«If you knit your sweaters yourself», she always said, «you can save money and feel warmer».
She was tall, thin, and always had curlers in her iron-grey hair.
Every morning, Natalino woke up and his niece brought him his coffee. However, for some strange reason he could never find the sugar pot.
He usually left the house at about eight, and went to the other side of the village to dump the trash. It took him forty minutes to go five hundred meters. Then he went back. When he was halfway along he went through our front gate, which was always open. Our farmhouse had seven entrances. He chose the one with nobody around, in order to go in undisturbed, and be able to pick at some food and drink a drop of the wine my grandmother left in plain sight for him. One day her sister-in-law came over and told us that we shouldn’t give him any food, that we should be careful as he had high blood pressure problems, and that they had to change his glasses because of diabetes.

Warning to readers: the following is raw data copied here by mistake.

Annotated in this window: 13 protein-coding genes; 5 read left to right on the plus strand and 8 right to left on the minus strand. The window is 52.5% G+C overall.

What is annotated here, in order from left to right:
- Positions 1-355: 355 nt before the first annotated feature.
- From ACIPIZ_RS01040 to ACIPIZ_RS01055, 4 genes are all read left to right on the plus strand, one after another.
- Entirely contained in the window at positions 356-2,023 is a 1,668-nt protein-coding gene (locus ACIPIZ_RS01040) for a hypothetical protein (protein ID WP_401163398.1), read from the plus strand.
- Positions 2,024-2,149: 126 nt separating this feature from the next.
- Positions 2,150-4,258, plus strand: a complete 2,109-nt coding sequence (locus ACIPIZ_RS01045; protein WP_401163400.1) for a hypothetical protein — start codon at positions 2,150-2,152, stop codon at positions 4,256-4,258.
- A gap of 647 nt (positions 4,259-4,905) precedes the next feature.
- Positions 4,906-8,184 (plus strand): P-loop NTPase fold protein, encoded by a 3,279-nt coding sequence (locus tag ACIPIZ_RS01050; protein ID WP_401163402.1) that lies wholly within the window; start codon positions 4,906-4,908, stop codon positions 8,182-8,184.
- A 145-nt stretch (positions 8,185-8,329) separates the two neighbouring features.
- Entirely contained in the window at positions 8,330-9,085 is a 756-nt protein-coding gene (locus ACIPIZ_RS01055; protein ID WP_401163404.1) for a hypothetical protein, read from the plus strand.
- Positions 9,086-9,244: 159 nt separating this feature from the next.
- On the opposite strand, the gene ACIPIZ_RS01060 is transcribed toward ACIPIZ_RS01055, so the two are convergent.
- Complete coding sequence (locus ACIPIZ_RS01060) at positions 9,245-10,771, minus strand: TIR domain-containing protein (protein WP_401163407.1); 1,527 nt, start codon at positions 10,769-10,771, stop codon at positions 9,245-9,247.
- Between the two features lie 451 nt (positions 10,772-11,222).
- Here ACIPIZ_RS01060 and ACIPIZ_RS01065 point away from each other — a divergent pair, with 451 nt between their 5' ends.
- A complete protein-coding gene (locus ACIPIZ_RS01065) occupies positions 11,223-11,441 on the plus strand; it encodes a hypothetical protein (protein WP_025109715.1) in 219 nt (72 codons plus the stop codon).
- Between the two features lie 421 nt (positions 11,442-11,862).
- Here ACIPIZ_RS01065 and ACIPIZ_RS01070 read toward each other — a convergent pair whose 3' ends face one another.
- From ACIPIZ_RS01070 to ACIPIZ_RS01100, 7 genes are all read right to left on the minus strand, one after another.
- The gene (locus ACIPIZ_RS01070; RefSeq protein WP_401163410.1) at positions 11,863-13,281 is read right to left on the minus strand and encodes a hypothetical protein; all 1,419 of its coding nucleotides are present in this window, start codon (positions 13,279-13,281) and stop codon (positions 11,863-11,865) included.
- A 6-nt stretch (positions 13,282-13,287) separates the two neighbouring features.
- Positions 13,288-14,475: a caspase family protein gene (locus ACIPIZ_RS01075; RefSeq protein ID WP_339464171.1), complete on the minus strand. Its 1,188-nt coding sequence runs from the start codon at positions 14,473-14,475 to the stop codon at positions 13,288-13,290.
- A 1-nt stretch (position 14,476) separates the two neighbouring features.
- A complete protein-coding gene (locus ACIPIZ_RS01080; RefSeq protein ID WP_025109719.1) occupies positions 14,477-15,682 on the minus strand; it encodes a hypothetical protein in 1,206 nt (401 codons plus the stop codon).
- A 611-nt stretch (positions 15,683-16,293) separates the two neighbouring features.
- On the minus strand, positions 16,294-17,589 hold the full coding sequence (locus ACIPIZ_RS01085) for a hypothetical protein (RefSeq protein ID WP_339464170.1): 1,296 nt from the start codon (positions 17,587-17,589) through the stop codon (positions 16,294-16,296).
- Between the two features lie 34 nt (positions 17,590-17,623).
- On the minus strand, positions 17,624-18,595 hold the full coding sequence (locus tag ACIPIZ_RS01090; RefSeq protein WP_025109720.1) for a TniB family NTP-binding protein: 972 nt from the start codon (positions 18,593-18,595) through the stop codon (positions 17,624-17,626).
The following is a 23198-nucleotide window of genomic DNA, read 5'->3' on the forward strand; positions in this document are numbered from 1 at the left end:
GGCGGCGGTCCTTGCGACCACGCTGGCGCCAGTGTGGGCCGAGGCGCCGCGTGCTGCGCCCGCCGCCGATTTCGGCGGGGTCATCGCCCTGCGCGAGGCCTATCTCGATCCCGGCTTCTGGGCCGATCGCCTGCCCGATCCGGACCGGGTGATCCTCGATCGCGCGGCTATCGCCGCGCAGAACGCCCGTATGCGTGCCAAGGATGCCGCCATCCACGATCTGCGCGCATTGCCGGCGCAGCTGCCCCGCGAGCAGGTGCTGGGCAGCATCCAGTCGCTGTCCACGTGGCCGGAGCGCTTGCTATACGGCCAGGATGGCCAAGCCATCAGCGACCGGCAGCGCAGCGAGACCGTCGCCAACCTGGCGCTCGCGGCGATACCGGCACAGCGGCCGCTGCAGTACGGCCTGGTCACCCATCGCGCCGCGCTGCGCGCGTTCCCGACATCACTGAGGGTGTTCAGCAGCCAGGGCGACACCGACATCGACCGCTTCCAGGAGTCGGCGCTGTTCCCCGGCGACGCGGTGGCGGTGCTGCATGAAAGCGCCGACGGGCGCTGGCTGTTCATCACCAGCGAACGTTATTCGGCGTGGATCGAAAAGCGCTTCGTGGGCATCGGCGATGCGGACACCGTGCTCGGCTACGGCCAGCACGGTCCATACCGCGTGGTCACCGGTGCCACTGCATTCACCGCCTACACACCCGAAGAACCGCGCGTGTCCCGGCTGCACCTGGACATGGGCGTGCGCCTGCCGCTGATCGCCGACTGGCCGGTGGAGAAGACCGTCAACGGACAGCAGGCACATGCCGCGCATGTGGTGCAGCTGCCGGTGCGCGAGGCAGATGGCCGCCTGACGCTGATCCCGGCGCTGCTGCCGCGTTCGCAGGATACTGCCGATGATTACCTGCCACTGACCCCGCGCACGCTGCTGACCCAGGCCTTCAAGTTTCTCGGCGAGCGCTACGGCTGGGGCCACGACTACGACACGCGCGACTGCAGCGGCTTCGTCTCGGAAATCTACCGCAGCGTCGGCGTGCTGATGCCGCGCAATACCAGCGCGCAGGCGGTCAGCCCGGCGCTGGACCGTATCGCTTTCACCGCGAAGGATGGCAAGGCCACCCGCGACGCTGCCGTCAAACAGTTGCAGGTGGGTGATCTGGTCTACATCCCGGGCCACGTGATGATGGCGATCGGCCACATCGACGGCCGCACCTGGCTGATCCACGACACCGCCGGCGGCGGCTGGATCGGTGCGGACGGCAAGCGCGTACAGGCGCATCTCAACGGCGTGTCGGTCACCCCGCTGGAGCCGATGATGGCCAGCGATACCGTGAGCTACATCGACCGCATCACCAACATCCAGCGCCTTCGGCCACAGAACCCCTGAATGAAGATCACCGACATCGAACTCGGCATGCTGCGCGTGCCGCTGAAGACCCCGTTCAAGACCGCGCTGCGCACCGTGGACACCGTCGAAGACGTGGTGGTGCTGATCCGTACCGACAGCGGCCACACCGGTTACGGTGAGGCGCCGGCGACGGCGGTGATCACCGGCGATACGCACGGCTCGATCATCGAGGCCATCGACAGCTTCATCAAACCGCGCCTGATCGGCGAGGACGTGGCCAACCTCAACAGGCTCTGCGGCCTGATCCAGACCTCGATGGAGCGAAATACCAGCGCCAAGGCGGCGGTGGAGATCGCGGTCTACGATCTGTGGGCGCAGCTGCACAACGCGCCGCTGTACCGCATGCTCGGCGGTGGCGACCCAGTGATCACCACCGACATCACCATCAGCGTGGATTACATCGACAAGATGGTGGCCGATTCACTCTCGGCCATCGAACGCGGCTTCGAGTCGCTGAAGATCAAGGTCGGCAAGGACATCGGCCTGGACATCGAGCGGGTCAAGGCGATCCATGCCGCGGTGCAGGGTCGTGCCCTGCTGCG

My grandmother, with a deep feeling of guilt, hid the wine bottle. From then on, Natalino started to go directly down to our cellar: he looked for the demijohn with the lowest quality wine and helped himself. After all, he used to help my grandfather to decant. So he ought to know.
On a bitter cold January Sunday my grandfather and I were in front of the fireplace, removing the soot from chestnuts. My grandfather has always been a man of few words, a man who raises his eyebrows when you ask him too many questions: he has his own theories, he tells you his story, and you have to understand the meaning.
«Grandpa, how come Natalino is always hungry?».
«Why do people get hungry, in your opinion?». I hated it when he answered one question with another.
«Because they have no food to eat, huh?».
«That is not the only reason. You cannot imagine what starvation is, or hard work. That poor chap’s had a miserable life. Can’t you see that he’s lost his nose, with all the dust he has breathed in? He is so worn out that he cannot even bend his back any more».